Mates of State: "I am a scientist," from pro-girls-in-science compilation "Science Fair" (music video)

[video link] A cool cover of the Guided By Voices song "I am a Scientist," performed by Mates of State on the "Science Fair" benefit compilation support girls in science. Dir.: Lindsay Van Dyke.

Science Fair features new and exclusive music from Mates of State, Laura Veirs, Moona Luna (Pistolera's kids' music incarnation), Elizabeth Mitchell, Frances England and many more. Themed around and benefiting science and engineering education for girls, with an emphasis on foundational education needed to get into science fields when they grow up, Science Fair will be part of advancing the efforts both through the message of the record and through the financial contributions it will generate.

Record comes out July 3. $3 from each album sale is donated to Girls Inc. in support of girl's science education programs.

(Thanks, dpamac)


  1.  Ah, the old “ugly duckling” story line – people picked on her but then she showed them up.

    All the vid was missing was at the end her taking off her glasses and shaking out her hair.

    Is it really good to promote science as a way to achieve one’s childish revenge fantasies?

    1. I hope this doesn’t seem too spammy, but I made of mashup of lady scientists getting hit on and other sexist moments from old sci-fi movies:
      “The Day the Glasses Came Off”.

      1. Regrettably, at some of the biggest institutions getting tenure depends on being blonde, pretty, and available for tenured faculty. Tenured faculty are allowed to be romantically involved with grad students.   As the job market sinks, nobody cares because employees are captives. Treating them badly and abusing them has no consequences for the insitution, so institutionally nobody cares any more.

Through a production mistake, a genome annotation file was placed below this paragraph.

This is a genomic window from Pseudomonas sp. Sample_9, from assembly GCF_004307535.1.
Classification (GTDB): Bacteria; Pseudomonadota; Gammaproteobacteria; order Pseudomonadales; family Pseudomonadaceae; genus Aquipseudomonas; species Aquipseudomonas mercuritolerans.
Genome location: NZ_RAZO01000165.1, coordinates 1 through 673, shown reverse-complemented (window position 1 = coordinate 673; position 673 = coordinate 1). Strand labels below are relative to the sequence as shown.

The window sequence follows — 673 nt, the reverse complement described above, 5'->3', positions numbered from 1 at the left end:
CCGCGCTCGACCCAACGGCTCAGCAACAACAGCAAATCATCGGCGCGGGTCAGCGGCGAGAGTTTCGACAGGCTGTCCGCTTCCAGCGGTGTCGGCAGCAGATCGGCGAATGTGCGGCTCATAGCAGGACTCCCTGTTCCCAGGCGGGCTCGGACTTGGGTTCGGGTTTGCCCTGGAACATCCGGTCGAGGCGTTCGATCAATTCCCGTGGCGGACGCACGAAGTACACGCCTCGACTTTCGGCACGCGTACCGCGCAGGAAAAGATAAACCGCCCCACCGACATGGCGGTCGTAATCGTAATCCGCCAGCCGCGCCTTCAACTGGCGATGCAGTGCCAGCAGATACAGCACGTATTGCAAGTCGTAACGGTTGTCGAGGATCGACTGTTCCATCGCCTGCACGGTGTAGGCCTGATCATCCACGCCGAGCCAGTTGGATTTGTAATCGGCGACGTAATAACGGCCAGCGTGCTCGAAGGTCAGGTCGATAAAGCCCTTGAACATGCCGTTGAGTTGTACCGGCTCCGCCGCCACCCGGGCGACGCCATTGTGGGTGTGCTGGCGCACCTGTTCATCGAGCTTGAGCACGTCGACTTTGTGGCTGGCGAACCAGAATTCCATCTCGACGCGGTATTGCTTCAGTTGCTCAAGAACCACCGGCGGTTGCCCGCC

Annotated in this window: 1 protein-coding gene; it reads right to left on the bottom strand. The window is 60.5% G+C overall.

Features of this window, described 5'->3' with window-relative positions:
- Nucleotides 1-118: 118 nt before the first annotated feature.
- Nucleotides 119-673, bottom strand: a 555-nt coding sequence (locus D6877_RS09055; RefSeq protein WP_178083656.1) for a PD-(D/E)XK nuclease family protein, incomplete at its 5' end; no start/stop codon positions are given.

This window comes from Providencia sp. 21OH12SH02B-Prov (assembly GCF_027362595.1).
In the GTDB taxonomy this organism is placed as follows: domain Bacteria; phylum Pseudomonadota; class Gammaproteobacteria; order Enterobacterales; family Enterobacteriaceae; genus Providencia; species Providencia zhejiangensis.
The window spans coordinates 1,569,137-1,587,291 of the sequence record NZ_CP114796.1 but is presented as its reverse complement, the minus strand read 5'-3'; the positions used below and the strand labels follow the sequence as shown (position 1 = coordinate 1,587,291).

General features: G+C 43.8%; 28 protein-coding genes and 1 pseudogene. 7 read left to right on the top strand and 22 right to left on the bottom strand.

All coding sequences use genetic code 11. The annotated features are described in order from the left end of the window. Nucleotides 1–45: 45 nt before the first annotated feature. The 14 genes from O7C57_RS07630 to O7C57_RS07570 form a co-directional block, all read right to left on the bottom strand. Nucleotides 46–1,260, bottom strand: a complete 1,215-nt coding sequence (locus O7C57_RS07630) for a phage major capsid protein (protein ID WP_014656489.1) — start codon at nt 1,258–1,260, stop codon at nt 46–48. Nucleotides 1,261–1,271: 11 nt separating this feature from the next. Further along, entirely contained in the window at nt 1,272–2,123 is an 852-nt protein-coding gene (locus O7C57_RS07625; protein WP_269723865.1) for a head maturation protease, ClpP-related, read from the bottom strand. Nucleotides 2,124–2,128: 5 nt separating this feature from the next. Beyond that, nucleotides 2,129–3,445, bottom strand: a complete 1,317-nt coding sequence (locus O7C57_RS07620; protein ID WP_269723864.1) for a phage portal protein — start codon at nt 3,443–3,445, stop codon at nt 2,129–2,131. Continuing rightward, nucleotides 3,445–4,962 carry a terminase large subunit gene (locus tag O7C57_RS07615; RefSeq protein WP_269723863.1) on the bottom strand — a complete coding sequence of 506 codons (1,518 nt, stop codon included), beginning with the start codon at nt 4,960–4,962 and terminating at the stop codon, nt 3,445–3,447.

Ditch the ugly frames and put those dirty photos back on Facebook. 

    2. Not to mention that it raises unrealistic expectations about how science works. You don’t just stand around, think of an equation and then mix some coloured liquids (with rolled-up labcoat sleeves – not a good idea!) to get your final revenge. The satisfaction you get from doing science, for women and for men, is something else, more intellectual and less graspable.

  2. I was listening to some recruiters the other day telling a bunch of PhDs that they are now strictly temps and technicians, who will hired to do only one task, and if they show any interest in anything else, they will be fired.  It used to be you were supposed to be seen and not heard, now you aren’t supposed to be seen. 

      1.  No, I got the point and the visuals in the video are great and well-told, if a bit hackneyed. The music, however, does nothing for me whatsoever and that put me off quite strongly. I thought rather than just moan, I’d offer an alternative that was more my cup of tea.

        1. I think I agree that the music of the Dandy Warhols song is more interesting, but in this particular context it’s kind of weird to be recommending a music video that has a traditionally-feminine lady-scientist with neither agency nor personality.

  3. Thank you, Xeni; that made me cry, a good sign. Though, I read something troubling recently from a wonderful architect-critic, Elizabeth Farrelly, who violated my babysitting-observation belief that gender differences are environmental but who did it so well, and clearly because designers have to design for even bullshytte worlds if there’s sales in’t, that I retain the following: Farrelly mentioned that D.H. Lawrence said that women be, and men do. This bothers me, and thus the lyric bugged me “I am a scientist, I seek to understand me.” Yes, but more than that, please!

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